Together, they are exploring different ways to join the 2D and the 3D standards, and this may mean a big change in Internet.
For anyone that has a website, this means having an easy to use 3D language to visualize 3D inside pages that is not harder than HTML to learn.
This will suppose a renaissance for X3D and converted VRML worlds, and may be a huge adoption of X3D by the masses.
X3D was designed to become a standard for 3D visualization and immersive 3D worlds in web pages, and many people would agree that this integration into HTML 5 is a must. We have been waiting for this for many years, and now it's taking shape.
John Alexander Stewart has been a part of the computing scene since the early '80s. He has worked for various companies and organizations in Canada, New Zealand and Europe.
The second most fun he has had while working was to be the "daily duty manager" of Canada's Defence network, the DREnet, and he managed the transition from ARPAnet to the Internet; and was part of the initial group that allocated and handed out initial ".ca" domains. The most fun has been working with 3D graphics; both in terms of networking and display. Currently he is employed by the Communications Research Centre in Ottawa, Canada as a Team Leader for Networked Virtual and Augmented Reality.
This interview is a first step to know what's going on and what will be in the near future.
- Who is behind the X3DOM project (organizations, people, volunteers)?
- First, Web3D Consortium, the keepers of the X3D series of protocols, has various working groups. One of these is the HTML Integration Group, which currently contains a handful of people from governments, industry, and academia. One of these members is actively developing the X3DOM implementation. The core group, in alphabetical order, is:
Dr. Johannes Behr, Fraunhofer-Gesellshaft, Germany;
Dr. Don Brutzman, Naval Postgraduate School, Monterey California;
Leonard Daly, Daly Realism, Inc.;
Anita Havelle, Executive Director of the Web3D Consortium;
Peter Shickel, BitManagement Software GmbH, Germany;
John Stewart, Communications Research Centre, Canada;
Joe Williams; HyperMultiMedia.com
As you can see, we have a diverse mixture of professions. We feel that this is important, as X3D is targeted to a diverse audience.
Volunteers? While there are lots of volunteers helping to ensure that X3D continues to be the 3D markup language of choice for many application areas, we are all Web3D Consortium members, because that membership allows us to participate in the W3C HTML5 working group.
- When you say that X3DOM is for getting "x3d integrated directly into html5", does this mean that X3D may become a part of HTML and then supported by default by any browser supporting HTML 5?
- We are working with the HTML5 working group; and there are broad issues that they have to solve regarding extensibility. Which ever way they choose, we are ready to work with the W3C and HTML browser vendors to best integrate X3D and HTML.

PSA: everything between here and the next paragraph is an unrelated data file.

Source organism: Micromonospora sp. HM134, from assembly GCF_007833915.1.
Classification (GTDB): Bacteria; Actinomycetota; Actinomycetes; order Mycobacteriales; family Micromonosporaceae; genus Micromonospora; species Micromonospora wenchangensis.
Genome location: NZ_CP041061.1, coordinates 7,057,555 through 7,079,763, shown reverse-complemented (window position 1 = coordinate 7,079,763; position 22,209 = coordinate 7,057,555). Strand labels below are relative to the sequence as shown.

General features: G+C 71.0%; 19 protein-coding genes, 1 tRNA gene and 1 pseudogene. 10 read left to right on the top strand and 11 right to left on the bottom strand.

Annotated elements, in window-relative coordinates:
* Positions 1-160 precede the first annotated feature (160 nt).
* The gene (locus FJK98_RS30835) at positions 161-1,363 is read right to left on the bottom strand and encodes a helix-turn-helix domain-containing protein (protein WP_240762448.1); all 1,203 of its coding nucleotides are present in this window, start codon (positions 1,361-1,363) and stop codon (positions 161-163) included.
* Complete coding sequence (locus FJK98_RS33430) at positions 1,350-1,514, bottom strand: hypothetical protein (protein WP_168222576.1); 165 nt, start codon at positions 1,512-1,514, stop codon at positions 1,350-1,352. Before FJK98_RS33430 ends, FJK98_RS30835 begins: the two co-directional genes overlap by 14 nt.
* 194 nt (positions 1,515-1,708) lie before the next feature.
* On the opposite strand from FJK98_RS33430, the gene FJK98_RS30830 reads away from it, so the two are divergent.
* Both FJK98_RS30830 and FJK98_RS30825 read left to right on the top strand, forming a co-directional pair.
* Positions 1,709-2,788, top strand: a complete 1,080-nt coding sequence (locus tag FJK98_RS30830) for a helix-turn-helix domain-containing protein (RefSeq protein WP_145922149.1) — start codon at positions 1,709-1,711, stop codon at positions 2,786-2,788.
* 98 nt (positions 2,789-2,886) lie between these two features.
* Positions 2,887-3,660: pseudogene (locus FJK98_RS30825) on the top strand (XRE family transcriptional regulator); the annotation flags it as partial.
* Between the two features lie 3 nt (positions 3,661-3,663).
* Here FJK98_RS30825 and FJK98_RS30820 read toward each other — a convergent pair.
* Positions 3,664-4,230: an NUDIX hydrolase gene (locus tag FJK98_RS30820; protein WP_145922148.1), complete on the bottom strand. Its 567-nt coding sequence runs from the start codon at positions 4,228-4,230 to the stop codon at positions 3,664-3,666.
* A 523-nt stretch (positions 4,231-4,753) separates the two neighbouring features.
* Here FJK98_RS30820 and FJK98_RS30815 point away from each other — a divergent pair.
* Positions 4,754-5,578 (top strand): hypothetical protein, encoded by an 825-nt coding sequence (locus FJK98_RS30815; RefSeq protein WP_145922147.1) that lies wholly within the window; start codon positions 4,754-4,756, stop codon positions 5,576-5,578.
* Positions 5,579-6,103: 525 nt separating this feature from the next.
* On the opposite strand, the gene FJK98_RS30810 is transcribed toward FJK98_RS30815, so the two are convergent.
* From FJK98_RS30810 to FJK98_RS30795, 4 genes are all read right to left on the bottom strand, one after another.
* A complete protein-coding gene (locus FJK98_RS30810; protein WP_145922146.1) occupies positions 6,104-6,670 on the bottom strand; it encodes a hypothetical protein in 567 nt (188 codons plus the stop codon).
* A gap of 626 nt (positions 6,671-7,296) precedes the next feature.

The X3DOM project shows one implementation; the FreeWRL team (which I lead) are actively working on WebKit integration; and there are other projects afoot.
When browsers support HTML5 is up to the vendors.
- I have seen and tested implementations of X3DOM in Chrome and Firefox 3.7a. As Firefox is now in version 3.5, with 3.6 in release candidate, the project seems to be coming really soon. When do you expect it to be supported by Firefox in a public release?
- Will this integration of X3D into HTML5 be compatible with proprietary plugins or open source plugins for X3D?
- First, 3D is happening; how X3D actually fits is dependent on a few HTML/W3C decisions, so definitively answering your question is hard at this time, so let me give you a few thoughts.
X3D is a vendor and technology neutral 3D rendering and runtime environment. We do not favour one vendor, or technology over another; the X3D specifications are ISO standards and are freely available for download and comments on the Web3D Consortium's web site. There is no hidden "money trail"; we endeavour to keep the final specifications in the open.
Bernd Heilenz 3D world
- How will the browser decide to use one or another?
- This is an intuitive question! Dr Behr's X3DOM team are working through this; currently, if a browser is installed via a plugin, it is expected that it will have better performance, and a more complete X3D implementation. So, X3DOM is a lower performance fallback; should a user wish better performance (or, lower power consumption) she can install a native plugin.
I see that X3DOM is not the only project to integrate X3D into HTML 5, so I think that now we can center in your work with FreeWRL, so to start please answer:
- How will your project, FreeWRL, contribute to the support of X3D in HTML5?
- As one of the goals of our working group, we wish to "kick start" X3D support. We have Dr. Behr's group at Fraunhofer working on the X3DOM implementation; the FreeWRL development team are working on providing a library for X3D support for Webkit and Firefox open-source browsers. This is a medium-term project; we are completing our cross-platform support which will be necessary for the HTML5 integration.
It will be interesting to see how the differing types of implementations work; we expect that a library written in native code will render much faster, but that remains to be seen.
The book is currently being written with regards to HTML5, X3D and FreeWRL. With FreeWRL, we are looking at different ways of including it with HTML browsers. We would like to be able to have it linked in directly to HTML5 -compatible browsers, if not, we would like it to be a WebKit plugin, and have it bind as tightly as possible to the HTML5 browser.
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